Headaches or Migraine

As a headache sufferer, you’ll know how disruptive and inconvenient a severe headache attack can be on your quality of life. A persistent and frequent headache indicates a need for expert assessment and treatment.

While it’s important to rule out serious disorders such as haemorrhage and brain tumours, most headaches have a non-serious cause originating from the structures in and around the neck joints. Physiotherapy can successfully treat headaches caused by these structures that include muscles, joints and soft-tissue.


Headaches can result due to a variety of reasons that include stress, arthritis, poor posture, accidents, and medication. Your physiotherapist will ask you a range of specific questions before performing a physical assessment to determine the cause of your headache.


The most common type of headache is the cervicogenic (neck) headache which is caused by dysfunctions in one or a combination of your upper neck joints, muscles or nerves. These neck dysfunctions include;

  • Joint stiffness
  • Excessive movement of the neck
  • Joint instability,
  • Tight, weak or overactive muscles
  • Pinched or stretched nerves


Your headache may also fall into the other two most common categories; tension-type headache and migraine. Your physio will use important clues from your appointment to determine the type and cause of your headache, this includes assessment on a combination of factors such as;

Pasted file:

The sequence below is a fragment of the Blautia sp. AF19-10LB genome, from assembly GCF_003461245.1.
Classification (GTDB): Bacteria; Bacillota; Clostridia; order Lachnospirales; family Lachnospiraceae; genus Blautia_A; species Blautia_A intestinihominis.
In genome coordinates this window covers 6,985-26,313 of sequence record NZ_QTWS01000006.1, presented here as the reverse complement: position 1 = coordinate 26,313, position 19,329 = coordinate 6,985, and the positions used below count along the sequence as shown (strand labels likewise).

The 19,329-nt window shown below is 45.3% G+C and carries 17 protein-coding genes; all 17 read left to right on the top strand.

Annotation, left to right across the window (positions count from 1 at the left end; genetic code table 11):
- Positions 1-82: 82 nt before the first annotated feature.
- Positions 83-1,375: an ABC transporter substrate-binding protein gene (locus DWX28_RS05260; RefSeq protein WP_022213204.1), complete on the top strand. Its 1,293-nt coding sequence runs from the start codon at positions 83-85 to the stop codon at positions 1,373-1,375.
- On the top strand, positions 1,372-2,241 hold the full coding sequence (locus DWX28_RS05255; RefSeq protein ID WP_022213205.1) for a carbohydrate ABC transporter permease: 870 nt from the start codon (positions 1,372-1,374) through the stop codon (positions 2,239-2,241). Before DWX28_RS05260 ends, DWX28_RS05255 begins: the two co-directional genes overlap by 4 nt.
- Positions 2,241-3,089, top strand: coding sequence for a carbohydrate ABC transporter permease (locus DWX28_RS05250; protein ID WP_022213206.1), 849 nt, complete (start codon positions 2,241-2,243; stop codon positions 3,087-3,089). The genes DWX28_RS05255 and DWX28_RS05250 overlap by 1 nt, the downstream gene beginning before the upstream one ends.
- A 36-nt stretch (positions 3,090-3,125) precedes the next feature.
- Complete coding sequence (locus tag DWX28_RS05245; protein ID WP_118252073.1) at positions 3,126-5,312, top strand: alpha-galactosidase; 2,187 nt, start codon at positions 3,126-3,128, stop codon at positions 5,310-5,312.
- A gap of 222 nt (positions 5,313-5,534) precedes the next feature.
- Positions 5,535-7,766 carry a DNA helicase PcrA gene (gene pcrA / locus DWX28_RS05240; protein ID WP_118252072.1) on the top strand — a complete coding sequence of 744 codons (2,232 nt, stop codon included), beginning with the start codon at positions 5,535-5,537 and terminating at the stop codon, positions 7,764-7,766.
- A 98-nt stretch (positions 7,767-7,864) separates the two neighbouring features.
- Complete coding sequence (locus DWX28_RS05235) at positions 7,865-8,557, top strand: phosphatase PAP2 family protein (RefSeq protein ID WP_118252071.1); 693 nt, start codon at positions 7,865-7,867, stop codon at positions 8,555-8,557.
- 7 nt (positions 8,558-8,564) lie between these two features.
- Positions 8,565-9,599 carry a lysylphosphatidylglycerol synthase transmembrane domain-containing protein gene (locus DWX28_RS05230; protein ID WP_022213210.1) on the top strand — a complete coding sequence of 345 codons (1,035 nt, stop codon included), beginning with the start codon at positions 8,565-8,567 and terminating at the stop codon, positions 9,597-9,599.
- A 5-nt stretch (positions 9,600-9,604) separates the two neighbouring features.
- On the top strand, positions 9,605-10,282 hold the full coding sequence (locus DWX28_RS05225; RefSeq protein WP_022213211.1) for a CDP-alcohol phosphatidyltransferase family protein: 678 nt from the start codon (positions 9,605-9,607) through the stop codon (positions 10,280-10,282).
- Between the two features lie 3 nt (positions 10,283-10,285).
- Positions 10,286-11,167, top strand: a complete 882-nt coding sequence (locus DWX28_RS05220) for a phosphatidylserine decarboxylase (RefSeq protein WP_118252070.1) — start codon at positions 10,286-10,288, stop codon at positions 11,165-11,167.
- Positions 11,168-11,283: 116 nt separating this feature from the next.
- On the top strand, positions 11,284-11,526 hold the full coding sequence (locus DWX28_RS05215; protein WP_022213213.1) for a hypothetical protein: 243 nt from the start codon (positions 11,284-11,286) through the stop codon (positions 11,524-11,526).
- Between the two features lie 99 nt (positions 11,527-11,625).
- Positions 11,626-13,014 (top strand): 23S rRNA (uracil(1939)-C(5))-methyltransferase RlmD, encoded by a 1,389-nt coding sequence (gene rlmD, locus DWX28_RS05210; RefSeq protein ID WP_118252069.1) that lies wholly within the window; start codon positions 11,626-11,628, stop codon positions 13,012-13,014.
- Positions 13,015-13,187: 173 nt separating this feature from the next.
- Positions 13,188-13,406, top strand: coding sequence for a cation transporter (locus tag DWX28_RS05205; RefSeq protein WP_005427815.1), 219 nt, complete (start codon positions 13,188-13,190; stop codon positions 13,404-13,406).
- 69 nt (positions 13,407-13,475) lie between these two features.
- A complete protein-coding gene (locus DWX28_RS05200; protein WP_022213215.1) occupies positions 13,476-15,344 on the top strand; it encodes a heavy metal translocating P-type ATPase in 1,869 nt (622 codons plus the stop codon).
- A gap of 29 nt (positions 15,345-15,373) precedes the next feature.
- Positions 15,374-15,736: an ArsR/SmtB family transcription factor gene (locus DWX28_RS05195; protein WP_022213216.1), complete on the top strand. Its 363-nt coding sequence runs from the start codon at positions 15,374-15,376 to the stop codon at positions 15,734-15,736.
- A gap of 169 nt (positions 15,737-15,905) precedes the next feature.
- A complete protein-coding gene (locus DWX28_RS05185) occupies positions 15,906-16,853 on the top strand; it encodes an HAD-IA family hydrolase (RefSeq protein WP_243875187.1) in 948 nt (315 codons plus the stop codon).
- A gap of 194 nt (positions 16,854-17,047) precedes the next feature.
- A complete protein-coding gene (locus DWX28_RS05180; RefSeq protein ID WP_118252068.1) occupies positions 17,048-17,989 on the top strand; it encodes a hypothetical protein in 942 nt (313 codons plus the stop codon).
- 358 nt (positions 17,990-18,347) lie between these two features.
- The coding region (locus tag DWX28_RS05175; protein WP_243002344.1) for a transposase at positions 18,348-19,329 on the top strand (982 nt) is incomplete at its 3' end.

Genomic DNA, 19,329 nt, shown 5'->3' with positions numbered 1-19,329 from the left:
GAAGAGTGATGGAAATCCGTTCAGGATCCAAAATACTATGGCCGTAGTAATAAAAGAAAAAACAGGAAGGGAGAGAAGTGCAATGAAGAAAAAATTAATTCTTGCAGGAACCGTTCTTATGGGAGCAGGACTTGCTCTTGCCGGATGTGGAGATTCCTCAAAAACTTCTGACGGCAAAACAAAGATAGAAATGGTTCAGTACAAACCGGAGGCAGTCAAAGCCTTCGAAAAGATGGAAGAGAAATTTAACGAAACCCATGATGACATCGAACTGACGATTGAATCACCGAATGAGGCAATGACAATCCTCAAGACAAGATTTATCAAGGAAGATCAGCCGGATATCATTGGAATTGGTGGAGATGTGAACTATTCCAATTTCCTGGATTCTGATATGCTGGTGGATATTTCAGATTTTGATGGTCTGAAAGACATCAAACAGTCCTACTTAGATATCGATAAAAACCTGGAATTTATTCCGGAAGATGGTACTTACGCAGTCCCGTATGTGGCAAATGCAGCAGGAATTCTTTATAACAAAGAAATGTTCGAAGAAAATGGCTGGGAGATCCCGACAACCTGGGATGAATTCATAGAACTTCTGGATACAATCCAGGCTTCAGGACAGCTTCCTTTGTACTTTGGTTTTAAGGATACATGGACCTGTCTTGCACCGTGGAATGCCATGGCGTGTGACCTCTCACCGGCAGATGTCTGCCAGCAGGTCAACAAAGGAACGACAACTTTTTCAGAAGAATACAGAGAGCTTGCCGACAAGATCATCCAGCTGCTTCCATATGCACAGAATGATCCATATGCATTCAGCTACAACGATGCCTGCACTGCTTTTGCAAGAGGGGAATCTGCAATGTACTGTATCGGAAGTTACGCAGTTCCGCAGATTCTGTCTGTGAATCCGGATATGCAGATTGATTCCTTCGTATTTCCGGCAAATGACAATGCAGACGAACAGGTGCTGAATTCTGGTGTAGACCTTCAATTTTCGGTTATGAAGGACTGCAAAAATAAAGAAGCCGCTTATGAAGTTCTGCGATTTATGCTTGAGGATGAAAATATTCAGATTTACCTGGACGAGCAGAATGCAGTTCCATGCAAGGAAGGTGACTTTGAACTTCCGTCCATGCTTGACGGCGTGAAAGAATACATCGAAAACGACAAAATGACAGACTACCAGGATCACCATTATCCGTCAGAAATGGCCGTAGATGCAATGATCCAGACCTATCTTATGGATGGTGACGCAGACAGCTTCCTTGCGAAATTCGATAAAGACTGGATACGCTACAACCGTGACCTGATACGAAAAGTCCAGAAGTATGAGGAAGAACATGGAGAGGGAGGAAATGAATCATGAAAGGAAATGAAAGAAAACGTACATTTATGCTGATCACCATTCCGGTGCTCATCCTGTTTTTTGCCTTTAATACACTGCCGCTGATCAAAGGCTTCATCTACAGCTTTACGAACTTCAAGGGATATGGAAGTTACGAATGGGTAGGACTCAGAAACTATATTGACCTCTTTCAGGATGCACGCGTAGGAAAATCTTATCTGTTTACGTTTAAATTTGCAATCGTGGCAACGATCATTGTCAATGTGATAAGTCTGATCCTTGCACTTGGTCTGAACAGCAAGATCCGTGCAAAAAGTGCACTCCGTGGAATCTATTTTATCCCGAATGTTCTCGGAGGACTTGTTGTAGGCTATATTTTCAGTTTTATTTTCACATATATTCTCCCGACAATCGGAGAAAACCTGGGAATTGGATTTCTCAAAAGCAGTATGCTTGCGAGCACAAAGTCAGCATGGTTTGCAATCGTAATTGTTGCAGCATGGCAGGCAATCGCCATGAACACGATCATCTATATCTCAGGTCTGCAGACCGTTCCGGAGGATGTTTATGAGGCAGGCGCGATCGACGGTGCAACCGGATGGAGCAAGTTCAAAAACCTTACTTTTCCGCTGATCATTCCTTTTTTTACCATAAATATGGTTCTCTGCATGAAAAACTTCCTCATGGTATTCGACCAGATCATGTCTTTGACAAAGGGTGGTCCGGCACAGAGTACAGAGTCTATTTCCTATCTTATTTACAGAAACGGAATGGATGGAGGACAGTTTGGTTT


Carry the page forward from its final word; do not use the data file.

• Whether pain is felt on one side, both sides or alternating sides of the head
  • Frequency of headache
  • Throbbing sensations
  • Dizziness
  • Tingling sensations or numbness
  • Sensitivity to noise or light


There are many forms of headache and migraine which is why a definitive diagnosis is conducted to ensure appropriate treatment. Physiotherapy can determine if manual therapies will help or if further investigation is necessary. Treatment may involve;

  • Explanation of your specific condition
  • Postural correction
  • Gentle joint mobilizations to allow proper range of movement in the neck
  • Massage of tight muscle groups
  • Stretching of the dense connective tissues surrounding the upper neck
  • Neck exercises to strengthen and prevent further weakness and injury
  • Advice on activities to promote or avoid
  • Referral for medication or scans from a GP is necessary

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